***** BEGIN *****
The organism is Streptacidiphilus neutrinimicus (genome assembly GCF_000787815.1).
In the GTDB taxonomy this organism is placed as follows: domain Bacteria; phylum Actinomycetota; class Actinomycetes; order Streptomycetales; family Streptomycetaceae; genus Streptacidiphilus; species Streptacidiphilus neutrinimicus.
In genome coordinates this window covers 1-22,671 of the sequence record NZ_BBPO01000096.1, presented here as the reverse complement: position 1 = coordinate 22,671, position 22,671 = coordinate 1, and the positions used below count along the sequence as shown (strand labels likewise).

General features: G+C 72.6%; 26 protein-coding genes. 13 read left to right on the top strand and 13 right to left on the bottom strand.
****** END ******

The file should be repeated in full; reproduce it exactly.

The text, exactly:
The organism is Streptacidiphilus neutrinimicus (genome assembly GCF_000787815.1).
In the GTDB taxonomy this organism is placed as follows: domain Bacteria; phylum Actinomycetota; class Actinomycetes; order Streptomycetales; family Streptomycetaceae; genus Streptacidiphilus; species Streptacidiphilus neutrinimicus.
In genome coordinates this window covers 1-22,671 of the sequence record NZ_BBPO01000096.1, presented here as the reverse complement: position 1 = coordinate 22,671, position 22,671 = coordinate 1, and the positions used below count along the sequence as shown (strand labels likewise).

General features: G+C 72.6%; 26 protein-coding genes. 13 read left to right on the top strand and 13 right to left on the bottom strand.